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Entertaining News ...

April 1, 2011 - Phyllis Sigal
It doesn't take much sometimes to make me happy.

For example, just waking up and knowing it was Friday was plenty to keep me smiling today.

But then the good news came by way of an e-mail.

It was from my buddy, Barnes & Noble.

B&N was kind enough to alert me to the fact that my favorite poet, Billy Collins, has a new book coming out, available April 5!

So, I ordered it of course. With a Groupon, which meant it only cost me $4 instead of $14. Which made me smile even more.

Also today, I came across a few more tidbits of news in the world of theater, music, art and literature while reading Associated Press stories this morning. So I thought I'd share.

• Three panels of impressionist master Claude Monet's "Water Lilies" go on display at the Nelson-Atkins Museum of Art in Kansas City — the first time the triptych will be together in 30 years. The exhibit includes three 14-foot panels — one each from the Nelson-Atkins, the St. Louis Art Museum and the Cleveland Museum of Art. The exhibit premiers at the Nelson-Atkins on April 9, before going to St. Louis in the fall, and then later to Cleveland.

• Billy Joe has canceled his planned memoir, just a couple of months before it was to be published. It was to detail his failed marriages and battles with substance abuse. He told the Associated Press, "It took working on writing a book to make me realize that I'm not all that interested in talking about the past, and that the best expression of my life and its ups and downs has been and remains my music," he said.

• Brooke Shields is replacing Bebe Neuwirth as Morticia in "The Addams Family" on Broadway on June 28. No stranger to B'way, Sheilds has played Ruth in "Wonderful Town," Roxie Hart in "Chicago" and Sally Bowles in "Cabaret."

• If you have no plans for May 20, you can participate in a scavenger hunt at the main branch of the New York Public Library. I think it sounds like fun! The building is exquisite, so to spend an overnight (8 p.m.-6 a.m.) wandering around the marble-floored building would be a great way to get to see it, and learn something in the process.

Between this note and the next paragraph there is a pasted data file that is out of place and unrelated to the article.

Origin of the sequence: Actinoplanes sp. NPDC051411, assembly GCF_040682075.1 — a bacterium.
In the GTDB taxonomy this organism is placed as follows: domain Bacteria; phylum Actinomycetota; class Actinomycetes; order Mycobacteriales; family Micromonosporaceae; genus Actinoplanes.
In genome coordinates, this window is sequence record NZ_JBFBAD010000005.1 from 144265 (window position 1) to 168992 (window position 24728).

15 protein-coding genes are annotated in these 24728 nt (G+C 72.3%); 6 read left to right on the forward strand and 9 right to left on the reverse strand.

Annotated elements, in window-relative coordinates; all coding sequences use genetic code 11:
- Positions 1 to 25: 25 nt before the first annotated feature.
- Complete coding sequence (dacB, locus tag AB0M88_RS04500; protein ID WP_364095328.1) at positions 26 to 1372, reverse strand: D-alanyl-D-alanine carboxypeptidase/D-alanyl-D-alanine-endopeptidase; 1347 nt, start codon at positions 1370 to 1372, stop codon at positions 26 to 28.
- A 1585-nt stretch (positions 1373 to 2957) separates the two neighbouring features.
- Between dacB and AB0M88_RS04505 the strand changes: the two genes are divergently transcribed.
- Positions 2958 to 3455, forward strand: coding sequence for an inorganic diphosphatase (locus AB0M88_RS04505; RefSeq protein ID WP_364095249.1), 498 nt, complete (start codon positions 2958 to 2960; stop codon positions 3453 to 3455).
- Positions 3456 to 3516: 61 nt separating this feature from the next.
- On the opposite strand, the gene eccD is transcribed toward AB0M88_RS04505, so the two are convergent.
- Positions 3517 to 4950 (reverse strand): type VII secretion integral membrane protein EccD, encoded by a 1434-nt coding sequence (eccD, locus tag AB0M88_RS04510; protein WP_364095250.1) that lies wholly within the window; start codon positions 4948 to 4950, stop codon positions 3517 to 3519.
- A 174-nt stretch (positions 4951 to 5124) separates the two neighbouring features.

• I also discovered today that Robin Williams is starring in a new play on Broadway, "Bengal Tiger at the Baghdad Zoo," written by Rajiv Joseph.

According to the AP: "Joseph's play, which opened Thursday (March 31) at the Richard Rogers Theatre, starts with dramatization of a real-life incident in which a U.S. soldier shot and killed a tiger in Baghdad in 2003 after it bit another soldier who had reached through the bars of its cage to feed it. The play then takes a metaphysical turn, with the dead tiger's spirit wandering the battle-scarred streets of the city, trapped in a sort of limbo, as the play opens up to explore life and death, the reverberations of violence, cultural miscommunication, post-traumatic stress, nationalism and invasion. It is a play that seems both big and small at the same time. A finalist for the Pulitzer Prize for drama, it is a dark and yet funny play that keeps going in unexpected places. Though parts of it may reach too far, or seem contrived or leave too much unexplained, Joseph has written a brave, bold, ambitious work from which you cannot turn away — and stays with you long after the big cat has disappeared."

Williams plays the staking, restless tiger's ghost in human clothing.

• Here's a bit of TV news: " The unstoppable Betty White is taking on reality TV with a hidden-camera show that turns senior citizens into merry pranksters. NBC has ordered 12 episodes of "Betty White's Off Their Rockers," the working title for a series series based on a hit Belgian program that has been produced in other European countries and South Korea.

She says, "People have been telling me that I'm 'off my rocker' for years — now I can prove it." The reality show follows seven seniors who band together to play pranks on younger people, with White helping conspire to put one over on "the unsuspecting youth of America," said NBC and Universal Media Studios executive Paul Telegdy.

• And if you've been watching "American Idol," you already who went home last night. Thia and Naima.

This is who is left: Lauren Alaina, 16, of Rossville, Ga.; James Durbin, 22, of Santa Cruz, Calif.; Stefano Langone, 21, of Kent, Wash.; Jacob Lusk, 23, of Compton, Calif.; Scotty McCreery, 17, of Garner, N.C.; Haley Reinhart, 20, of Wheeling, Ill.; and Pia Toscano, 22, of Howard Beach, N.Y.

I'm hoping Paul is the next to go. And, I'm really betting on Pia to be the next American Idol!

That would really make me smile.

And, back to the original reason I'm smiling today:

Billy Collins' poem: It's called "Memento Mori." .... I hope it makes you smile, too.

It doesn’t take much to remind me

what a mayfly I am,

what a soap bubble floating over the children’s party.  

Standing under the bones of a dinosaur

in a museum does the trick every time

or confronting in a vitrine a rock from the moon.  

Even the Church of St. Anne will do,

a structure I just noticed in a magazine--

built in 1722 of sandstone and limestone in the city of Cork.  

And the realization that no one

who ever breasted the waters of time

has figured out a way to avoid dying  

always pulls me up by the reins and settles me down

by a roadside, grateful for the sweet weeds

and the mouthfuls of colorful wild flowers.  

So many reminders of my mortality

here, there, and elsewhere, visible at every hour,

pretty much everything I can think of except you,  

sign over the door of this bar in Cocoa Beach

proclaiming that it was established--

though established does not sound right — in 1996.  


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